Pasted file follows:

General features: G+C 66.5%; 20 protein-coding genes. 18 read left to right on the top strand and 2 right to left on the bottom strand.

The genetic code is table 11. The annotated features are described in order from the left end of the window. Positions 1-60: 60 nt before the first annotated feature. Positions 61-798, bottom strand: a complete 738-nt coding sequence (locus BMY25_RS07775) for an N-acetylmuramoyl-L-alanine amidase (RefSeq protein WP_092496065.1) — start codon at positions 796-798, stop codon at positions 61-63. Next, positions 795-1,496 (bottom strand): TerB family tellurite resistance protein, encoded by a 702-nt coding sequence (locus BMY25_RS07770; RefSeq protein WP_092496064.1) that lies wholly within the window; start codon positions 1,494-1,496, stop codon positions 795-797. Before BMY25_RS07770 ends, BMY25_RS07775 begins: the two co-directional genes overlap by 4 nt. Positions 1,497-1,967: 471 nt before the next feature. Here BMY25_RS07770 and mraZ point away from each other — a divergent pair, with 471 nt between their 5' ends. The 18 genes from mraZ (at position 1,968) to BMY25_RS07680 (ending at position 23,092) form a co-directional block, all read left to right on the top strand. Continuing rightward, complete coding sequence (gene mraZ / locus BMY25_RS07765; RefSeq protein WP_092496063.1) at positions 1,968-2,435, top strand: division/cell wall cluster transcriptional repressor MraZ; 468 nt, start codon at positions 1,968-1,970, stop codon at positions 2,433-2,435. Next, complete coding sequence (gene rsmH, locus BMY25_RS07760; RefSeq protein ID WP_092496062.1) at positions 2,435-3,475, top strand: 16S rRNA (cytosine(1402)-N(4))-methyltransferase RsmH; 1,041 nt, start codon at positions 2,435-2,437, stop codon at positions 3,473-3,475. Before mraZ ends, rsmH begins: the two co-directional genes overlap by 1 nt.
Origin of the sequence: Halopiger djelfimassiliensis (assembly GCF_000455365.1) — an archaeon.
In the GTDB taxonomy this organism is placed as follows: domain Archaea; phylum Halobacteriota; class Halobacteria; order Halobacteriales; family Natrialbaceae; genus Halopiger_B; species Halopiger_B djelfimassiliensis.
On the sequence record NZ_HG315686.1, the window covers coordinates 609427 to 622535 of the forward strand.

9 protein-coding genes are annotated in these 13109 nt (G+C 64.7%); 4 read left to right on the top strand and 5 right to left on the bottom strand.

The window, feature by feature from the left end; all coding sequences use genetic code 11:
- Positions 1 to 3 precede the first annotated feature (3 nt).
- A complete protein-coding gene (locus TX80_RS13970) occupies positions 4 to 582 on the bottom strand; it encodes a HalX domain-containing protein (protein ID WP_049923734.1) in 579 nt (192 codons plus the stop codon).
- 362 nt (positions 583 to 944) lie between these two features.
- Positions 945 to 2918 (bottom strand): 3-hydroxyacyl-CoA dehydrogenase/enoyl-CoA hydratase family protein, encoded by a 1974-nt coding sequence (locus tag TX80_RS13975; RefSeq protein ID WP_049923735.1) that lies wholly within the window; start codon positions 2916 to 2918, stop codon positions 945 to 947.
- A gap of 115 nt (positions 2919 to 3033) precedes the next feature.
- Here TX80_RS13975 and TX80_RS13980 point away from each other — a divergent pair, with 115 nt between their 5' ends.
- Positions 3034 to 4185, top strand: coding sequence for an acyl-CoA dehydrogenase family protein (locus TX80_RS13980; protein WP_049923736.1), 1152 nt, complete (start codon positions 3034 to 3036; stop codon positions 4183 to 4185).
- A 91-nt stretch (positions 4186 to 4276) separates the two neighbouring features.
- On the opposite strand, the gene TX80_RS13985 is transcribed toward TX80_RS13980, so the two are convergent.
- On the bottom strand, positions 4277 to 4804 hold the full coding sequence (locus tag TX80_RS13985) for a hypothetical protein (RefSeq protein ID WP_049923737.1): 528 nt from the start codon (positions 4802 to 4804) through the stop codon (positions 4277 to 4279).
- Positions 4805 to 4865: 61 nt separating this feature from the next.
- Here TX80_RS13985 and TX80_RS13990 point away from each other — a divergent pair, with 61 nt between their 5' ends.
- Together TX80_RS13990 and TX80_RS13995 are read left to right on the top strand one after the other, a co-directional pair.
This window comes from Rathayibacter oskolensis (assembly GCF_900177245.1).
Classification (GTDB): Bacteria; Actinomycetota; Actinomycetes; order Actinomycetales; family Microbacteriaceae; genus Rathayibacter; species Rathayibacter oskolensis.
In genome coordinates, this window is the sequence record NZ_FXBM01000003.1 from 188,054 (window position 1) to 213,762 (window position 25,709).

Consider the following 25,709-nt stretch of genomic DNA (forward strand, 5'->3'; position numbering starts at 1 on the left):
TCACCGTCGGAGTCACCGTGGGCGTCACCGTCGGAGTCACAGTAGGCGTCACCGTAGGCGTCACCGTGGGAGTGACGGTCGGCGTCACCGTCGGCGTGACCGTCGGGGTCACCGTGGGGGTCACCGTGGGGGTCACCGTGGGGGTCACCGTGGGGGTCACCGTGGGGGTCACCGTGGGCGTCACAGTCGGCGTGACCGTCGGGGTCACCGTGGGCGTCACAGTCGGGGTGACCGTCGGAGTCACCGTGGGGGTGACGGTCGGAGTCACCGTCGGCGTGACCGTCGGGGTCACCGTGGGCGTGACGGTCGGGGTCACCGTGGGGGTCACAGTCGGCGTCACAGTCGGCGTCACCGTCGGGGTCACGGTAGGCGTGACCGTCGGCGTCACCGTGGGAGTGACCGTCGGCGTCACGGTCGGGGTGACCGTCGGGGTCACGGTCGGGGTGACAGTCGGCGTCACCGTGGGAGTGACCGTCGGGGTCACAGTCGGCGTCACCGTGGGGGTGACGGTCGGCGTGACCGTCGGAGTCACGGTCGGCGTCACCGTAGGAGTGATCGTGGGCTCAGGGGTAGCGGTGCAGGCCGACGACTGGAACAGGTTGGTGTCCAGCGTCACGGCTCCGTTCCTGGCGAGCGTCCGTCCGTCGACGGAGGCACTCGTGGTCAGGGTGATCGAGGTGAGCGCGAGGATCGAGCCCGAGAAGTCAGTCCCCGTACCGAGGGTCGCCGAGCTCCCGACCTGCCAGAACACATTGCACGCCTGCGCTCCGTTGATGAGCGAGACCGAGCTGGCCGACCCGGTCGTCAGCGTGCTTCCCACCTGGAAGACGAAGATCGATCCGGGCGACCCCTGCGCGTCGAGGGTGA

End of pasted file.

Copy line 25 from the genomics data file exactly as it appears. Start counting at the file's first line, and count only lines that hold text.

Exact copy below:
TCACCGTCGGAGTCACCGTGGGCGTCACCGTCGGAGTCACAGTAGGCGTCACCGTAGGCGTCACCGTGGGAGTGACGGTCGGCGTCACCGTCGGCGTGACCGTCGGGGTCACCGTGGGGGTCACCGTGGGGGTCACCGTGGGGGTCACCGTGGGGGTCACCGTGGGGGTCACCGTGGGCGTCACAGTCGGCGTGACCGTCGGGGTCACCGTGGGCGTCACAGTCGGGGTGACCGTCGGAGTCACCGTGGGGGTGACGGTCGGAGTCACCGTCGGCGTGACCGTCGGGGTCACCGTGGGCGTGACGGTCGGGGTCACCGTGGGGGTCACAGTCGGCGTCACAGTCGGCGTCACCGTCGGGGTCACGGTAGGCGTGACCGTCGGCGTCACCGTGGGAGTGACCGTCGGCGTCACGGTCGGGGTGACCGTCGGGGTCACGGTCGGGGTGACAGTCGGCGTCACCGTGGGAGTGACCGTCGGGGTCACAGTCGGCGTCACCGTGGGGGTGACGGTCGGCGTGACCGTCGGAGTCACGGTCGGCGTCACCGTAGGAGTGATCGTGGGCTCAGGGGTAGCGGTGCAGGCCGACGACTGGAACAGGTTGGTGTCCAGCGTCACGGCTCCGTTCCTGGCGAGCGTCCGTCCGTCGACGGAGGCACTCGTGGTCAGGGTGATCGAGGTGAGCGCGAGGATCGAGCCCGAGAAGTCAGTCCCCGTACCGAGGGTCGCCGAGCTCCCGACCTGCCAGAACACATTGCACGCCTGCGCTCCGTTGATGAGCGAGACCGAGCTGGCCGACCCGGTCGTCAGCGTGCTTCCCACCTGGAAGACGAAGATCGATCCGGGCGACCCCTGCGCGTCGAGGGTGA